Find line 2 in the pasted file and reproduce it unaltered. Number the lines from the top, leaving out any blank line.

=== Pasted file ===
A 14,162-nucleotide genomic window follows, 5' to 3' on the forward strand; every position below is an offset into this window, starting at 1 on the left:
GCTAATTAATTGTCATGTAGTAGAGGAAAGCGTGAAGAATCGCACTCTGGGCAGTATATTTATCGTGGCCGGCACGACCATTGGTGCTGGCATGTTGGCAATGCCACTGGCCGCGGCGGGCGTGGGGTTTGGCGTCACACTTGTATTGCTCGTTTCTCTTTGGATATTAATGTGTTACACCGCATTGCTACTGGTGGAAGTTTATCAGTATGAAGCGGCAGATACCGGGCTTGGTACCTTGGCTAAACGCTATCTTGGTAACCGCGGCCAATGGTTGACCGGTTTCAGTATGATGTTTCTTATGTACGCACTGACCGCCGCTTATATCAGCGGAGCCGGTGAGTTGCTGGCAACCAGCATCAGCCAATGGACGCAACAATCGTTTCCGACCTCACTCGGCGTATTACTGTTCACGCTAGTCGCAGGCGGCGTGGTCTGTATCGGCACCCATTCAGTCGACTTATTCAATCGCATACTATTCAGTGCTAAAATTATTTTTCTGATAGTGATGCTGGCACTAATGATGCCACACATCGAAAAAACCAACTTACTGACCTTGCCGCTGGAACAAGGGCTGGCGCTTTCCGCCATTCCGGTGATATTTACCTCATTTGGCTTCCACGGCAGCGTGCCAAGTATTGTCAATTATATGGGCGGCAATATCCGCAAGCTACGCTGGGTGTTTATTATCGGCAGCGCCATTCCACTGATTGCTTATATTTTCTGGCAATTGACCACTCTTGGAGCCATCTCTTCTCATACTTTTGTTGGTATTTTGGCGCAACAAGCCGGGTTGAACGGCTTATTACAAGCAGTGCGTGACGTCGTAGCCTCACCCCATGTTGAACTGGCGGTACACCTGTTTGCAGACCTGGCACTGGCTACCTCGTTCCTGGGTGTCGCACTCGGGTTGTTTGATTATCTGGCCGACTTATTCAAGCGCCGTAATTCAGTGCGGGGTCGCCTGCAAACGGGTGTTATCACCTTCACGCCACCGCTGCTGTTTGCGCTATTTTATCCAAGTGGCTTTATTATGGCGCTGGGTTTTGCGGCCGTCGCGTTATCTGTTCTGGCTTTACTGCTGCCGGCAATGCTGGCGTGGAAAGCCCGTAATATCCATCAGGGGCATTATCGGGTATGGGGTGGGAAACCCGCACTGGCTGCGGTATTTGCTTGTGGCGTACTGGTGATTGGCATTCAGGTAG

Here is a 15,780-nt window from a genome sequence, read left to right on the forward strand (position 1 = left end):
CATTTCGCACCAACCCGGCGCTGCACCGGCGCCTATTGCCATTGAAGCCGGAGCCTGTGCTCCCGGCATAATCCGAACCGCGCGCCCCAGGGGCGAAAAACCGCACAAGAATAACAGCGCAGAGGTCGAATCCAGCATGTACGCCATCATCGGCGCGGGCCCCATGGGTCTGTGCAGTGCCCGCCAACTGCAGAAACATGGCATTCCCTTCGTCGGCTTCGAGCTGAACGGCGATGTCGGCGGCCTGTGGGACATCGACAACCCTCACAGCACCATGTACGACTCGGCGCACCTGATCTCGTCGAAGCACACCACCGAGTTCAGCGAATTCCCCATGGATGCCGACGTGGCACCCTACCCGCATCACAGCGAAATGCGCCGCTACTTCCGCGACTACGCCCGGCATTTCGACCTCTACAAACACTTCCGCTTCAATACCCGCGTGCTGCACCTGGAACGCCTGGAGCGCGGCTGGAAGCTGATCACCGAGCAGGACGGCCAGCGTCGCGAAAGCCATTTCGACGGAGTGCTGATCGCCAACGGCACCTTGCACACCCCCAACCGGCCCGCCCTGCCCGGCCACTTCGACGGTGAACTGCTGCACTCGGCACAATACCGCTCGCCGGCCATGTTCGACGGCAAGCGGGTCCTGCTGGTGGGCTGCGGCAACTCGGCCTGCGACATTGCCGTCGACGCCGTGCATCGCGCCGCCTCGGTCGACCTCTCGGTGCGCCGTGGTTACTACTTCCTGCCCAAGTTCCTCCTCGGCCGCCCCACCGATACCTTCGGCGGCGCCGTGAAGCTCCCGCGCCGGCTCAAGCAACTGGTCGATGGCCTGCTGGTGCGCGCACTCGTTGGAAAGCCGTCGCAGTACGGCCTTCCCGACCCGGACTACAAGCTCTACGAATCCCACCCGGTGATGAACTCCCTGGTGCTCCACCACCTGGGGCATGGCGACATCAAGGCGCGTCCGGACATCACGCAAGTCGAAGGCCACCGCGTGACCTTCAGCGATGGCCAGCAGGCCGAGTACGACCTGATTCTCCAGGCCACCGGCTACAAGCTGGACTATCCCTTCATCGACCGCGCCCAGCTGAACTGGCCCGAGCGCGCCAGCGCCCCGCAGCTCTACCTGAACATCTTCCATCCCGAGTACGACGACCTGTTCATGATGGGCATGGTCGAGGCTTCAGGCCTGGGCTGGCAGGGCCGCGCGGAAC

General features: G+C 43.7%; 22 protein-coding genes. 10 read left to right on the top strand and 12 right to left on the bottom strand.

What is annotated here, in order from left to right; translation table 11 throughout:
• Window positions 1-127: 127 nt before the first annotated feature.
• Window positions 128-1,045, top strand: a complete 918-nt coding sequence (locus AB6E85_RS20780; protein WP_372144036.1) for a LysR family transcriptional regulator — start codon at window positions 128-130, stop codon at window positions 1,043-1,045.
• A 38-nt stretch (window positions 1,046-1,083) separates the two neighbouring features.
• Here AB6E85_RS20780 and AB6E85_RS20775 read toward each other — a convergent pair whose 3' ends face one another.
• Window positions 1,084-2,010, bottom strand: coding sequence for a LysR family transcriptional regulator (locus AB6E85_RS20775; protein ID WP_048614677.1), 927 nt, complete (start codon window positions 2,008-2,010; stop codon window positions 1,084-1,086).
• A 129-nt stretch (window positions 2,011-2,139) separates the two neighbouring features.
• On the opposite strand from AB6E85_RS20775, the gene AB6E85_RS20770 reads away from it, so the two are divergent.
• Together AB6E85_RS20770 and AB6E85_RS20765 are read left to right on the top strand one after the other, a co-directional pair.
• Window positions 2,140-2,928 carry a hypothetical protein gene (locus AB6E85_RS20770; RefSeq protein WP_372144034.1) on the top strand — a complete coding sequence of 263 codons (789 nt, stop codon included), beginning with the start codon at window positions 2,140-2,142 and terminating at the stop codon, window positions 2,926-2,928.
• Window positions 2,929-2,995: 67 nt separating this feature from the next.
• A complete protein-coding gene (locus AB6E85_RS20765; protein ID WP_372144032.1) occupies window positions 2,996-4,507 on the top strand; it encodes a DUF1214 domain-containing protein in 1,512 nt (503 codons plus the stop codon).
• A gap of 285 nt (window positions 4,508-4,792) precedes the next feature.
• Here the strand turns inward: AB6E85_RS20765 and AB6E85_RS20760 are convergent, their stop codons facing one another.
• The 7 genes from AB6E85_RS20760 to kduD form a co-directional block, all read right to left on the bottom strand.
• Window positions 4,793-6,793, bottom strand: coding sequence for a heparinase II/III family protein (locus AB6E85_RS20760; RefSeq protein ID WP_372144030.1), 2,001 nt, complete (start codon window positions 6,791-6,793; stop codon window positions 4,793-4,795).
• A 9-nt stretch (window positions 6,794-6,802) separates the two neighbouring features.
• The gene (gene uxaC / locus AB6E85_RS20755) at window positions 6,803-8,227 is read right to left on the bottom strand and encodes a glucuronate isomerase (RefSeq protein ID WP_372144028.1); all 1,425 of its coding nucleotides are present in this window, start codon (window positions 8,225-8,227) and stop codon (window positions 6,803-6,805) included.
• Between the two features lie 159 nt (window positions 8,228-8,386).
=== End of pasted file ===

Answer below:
GCTAATTAATTGTCATGTAGTAGAGGAAAGCGTGAAGAATCGCACTCTGGGCAGTATATTTATCGTGGCCGGCACGACCATTGGTGCTGGCATGTTGGCAATGCCACTGGCCGCGGCGGGCGTGGGGTTTGGCGTCACACTTGTATTGCTCGTTTCTCTTTGGATATTAATGTGTTACACCGCATTGCTACTGGTGGAAGTTTATCAGTATGAAGCGGCAGATACCGGGCTTGGTACCTTGGCTAAACGCTATCTTGGTAACCGCGGCCAATGGTTGACCGGTTTCAGTATGATGTTTCTTATGTACGCACTGACCGCCGCTTATATCAGCGGAGCCGGTGAGTTGCTGGCAACCAGCATCAGCCAATGGACGCAACAATCGTTTCCGACCTCACTCGGCGTATTACTGTTCACGCTAGTCGCAGGCGGCGTGGTCTGTATCGGCACCCATTCAGTCGACTTATTCAATCGCATACTATTCAGTGCTAAAATTATTTTTCTGATAGTGATGCTGGCACTAATGATGCCACACATCGAAAAAACCAACTTACTGACCTTGCCGCTGGAACAAGGGCTGGCGCTTTCCGCCATTCCGGTGATATTTACCTCATTTGGCTTCCACGGCAGCGTGCCAAGTATTGTCAATTATATGGGCGGCAATATCCGCAAGCTACGCTGGGTGTTTATTATCGGCAGCGCCATTCCACTGATTGCTTATATTTTCTGGCAATTGACCACTCTTGGAGCCATCTCTTCTCATACTTTTGTTGGTATTTTGGCGCAACAAGCCGGGTTGAACGGCTTATTACAAGCAGTGCGTGACGTCGTAGCCTCACCCCATGTTGAACTGGCGGTACACCTGTTTGCAGACCTGGCACTGGCTACCTCGTTCCTGGGTGTCGCACTCGGGTTGTTTGATTATCTGGCCGACTTATTCAAGCGCCGTAATTCAGTGCGGGGTCGCCTGCAAACGGGTGTTATCACCTTCACGCCACCGCTGCTGTTTGCGCTATTTTATCCAAGTGGCTTTATTATGGCGCTGGGTTTTGCGGCCGTCGCGTTATCTGTTCTGGCTTTACTGCTGCCGGCAATGCTGGCGTGGAAAGCCCGTAATATCCATCAGGGGCATTATCGGGTATGGGGTGGGAAACCCGCACTGGCTGCGGTATTTGCTTGTGGCGTACTGGTGATTGGCATTCAGGTAG